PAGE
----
I published a short review and interview with artist Dale McNeil, who is showing Material Will – Force in Form at Tops through May 31. Head over to Country Life to check it out. Here’s my favorite photo from the visit.

Dale McNeil's Material Will - Force in Form is showing at Tops Gallery in Memphis through May 31.

Dale McNeil’s Material Will – Force in Form is showing at Tops Gallery in Memphis through May 31.

I Heart Memphis Home Galleries

This week, I drove 200 miles to Memphis to check out their art scene. I was inspired by LOCATE Arts, an initiative launched by two Knoxville artists to bridge the gaps among Tennessee’s art scenes by organizing a TN biennial and creating a centralized website of exhibition listings. (Read more about it here.) Modeled after Texas’ Glass Tire, LOCATE Arts would unify artists, galleries, and all exhibition spaces in Nashville, Memphis, Knoxville, and Chattanooga.

I loved being in Memphis. I looked online and asked around for places to go, but some of my favorites were spaces I was led to once I arrived. In two home galleries, people are eschewing the confinement and exclusivity of commercial galleries to show work that’s relevant, hip, and local.

GLITCH is the home and gallery space of artist Adam Farmer. Although he was between shows when I visited, he was kind enough to let me take a look around and hang for a bit. The two front rooms were empty, but the walls were painted — some like outer space, another with light geometric shapes, another like wallpaper. They change for pretty much every show. Farmer curates solo exhibitions and group shows — sometimes with a huge roster of artists — of everything from paintings and drawings to cigar boxes and book arts.

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In Adam Farmer’s bedroom in GLITCH – Memphis, TN

Making your way to Memphis for a GLITCH opening would be worth the trip in itself. Farmer invites musical guests and performers for an all out party. Most opening receptions are the second-to-last Friday of every month, but you can always check the GLITCH Facebook page to see what’s coming up. The rest of his house — his studio, bedroom, kitchen, and even bathroom — is a funky museum of Farmer’s work, artistic collaborations, and work by his peers. Well, it’s more like the collection of someone’s weird, hoarding great aunt than it is museum, but that’s all the better. In the backyard, I checked out Farmer’s assemblages, which he says are shrines to important turning points in his life. Follow Farmer and GLITCH on Instagram @glitchmemphis.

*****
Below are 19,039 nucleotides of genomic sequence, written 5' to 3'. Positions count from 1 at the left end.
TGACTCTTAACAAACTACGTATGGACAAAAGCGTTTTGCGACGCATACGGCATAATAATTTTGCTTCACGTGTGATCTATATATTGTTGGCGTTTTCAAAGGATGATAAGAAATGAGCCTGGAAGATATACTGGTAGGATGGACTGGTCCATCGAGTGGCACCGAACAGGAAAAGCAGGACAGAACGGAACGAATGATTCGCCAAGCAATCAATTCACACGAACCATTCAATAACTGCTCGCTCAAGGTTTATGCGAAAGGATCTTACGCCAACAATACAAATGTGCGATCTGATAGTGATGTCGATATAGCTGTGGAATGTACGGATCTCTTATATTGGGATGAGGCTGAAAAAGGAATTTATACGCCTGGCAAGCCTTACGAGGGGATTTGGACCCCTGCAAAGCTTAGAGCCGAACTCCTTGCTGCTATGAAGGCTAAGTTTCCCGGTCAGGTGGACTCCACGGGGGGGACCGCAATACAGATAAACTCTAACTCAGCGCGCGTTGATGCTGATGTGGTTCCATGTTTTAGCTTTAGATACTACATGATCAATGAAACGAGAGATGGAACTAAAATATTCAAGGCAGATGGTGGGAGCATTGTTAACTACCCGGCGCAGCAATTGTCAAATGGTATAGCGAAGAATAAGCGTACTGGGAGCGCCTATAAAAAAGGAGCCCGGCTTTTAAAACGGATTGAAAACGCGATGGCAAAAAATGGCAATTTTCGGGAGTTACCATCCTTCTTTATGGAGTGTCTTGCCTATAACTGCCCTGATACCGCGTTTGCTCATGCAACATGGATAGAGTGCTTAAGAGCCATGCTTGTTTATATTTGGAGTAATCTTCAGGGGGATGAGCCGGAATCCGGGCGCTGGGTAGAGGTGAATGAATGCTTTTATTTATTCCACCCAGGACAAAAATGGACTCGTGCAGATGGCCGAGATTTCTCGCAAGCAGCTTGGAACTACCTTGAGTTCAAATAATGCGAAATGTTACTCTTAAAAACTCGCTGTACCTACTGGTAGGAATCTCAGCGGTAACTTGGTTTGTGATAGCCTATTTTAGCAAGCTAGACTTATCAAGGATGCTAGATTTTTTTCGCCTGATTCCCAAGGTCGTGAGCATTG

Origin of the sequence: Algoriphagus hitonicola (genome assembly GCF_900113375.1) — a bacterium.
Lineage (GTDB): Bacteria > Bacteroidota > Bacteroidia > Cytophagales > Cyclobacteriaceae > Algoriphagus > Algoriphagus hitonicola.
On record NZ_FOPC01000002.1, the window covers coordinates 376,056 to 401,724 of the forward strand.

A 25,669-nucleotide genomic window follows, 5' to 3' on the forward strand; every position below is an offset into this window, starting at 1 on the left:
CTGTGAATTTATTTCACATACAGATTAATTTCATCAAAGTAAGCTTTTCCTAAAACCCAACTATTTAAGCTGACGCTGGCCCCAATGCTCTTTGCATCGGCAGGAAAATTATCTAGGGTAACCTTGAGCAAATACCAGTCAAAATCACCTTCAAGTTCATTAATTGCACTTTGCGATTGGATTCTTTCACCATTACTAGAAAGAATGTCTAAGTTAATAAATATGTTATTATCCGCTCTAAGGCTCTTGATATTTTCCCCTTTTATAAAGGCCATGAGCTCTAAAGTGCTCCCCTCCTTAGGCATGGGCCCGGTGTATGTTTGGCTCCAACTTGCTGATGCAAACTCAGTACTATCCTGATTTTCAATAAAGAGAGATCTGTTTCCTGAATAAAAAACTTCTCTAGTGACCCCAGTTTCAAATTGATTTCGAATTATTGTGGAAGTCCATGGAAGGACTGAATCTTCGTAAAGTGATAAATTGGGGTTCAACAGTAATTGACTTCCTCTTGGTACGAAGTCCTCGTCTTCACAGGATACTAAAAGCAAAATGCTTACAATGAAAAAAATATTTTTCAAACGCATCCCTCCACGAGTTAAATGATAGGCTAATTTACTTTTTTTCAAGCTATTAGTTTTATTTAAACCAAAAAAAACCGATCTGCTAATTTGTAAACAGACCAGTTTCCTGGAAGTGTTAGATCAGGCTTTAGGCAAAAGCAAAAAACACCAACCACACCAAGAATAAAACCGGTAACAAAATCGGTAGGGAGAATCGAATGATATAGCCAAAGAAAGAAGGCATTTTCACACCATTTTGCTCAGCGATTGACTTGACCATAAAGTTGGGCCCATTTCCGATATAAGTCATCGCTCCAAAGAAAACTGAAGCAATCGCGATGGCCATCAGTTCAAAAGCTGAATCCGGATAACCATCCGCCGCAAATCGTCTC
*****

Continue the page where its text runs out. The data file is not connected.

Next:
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Inside GLITCH in Memphis, TN

 

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Inside GLITCH, in Memphis, TN

 

Farmer pointed me in the direction of another home gallery, Southfork, in the residence of Lauren Kennedy, and she was kind enough to invite me over on half-a-day’s notice. Kennedy’s apartment changes with each installation — many branching out to different rooms. I got to check out the current exhibition, hilariously titled Old Man Study Group, a collaborative show from Hamlett Dobbins and Douglas Degges. The two have been passing notebooks back and forth for years. I’m excited to dig into their process.

“Old Man Study Group.” Hamlett Dobbins and Douglas Degges at Southfork – Memphis.

Douglas Degges.

Douglas Degges. “Old Man Study Group,” Southfork – Memphis.

In the dining room, I discovered Carroll Nikkila’s creepy baby wall sculptures. I’d love to fall asleep to some of these beauties watching over me.

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Carroll Nikkila. Southfork – Memphis

But what really rocked my socks were these two collages by an artist named St. Francis Elevator Ride. I’m telling you, the name is just the beginning. His work is a visual feast of bodies, birds, and food. It was love at first sight.

St. Francis Elevator Ride. Southfork - Memphis.

St. Francis Elevator Ride. Southfork – Memphis.

More on my Memphis travels coming soon!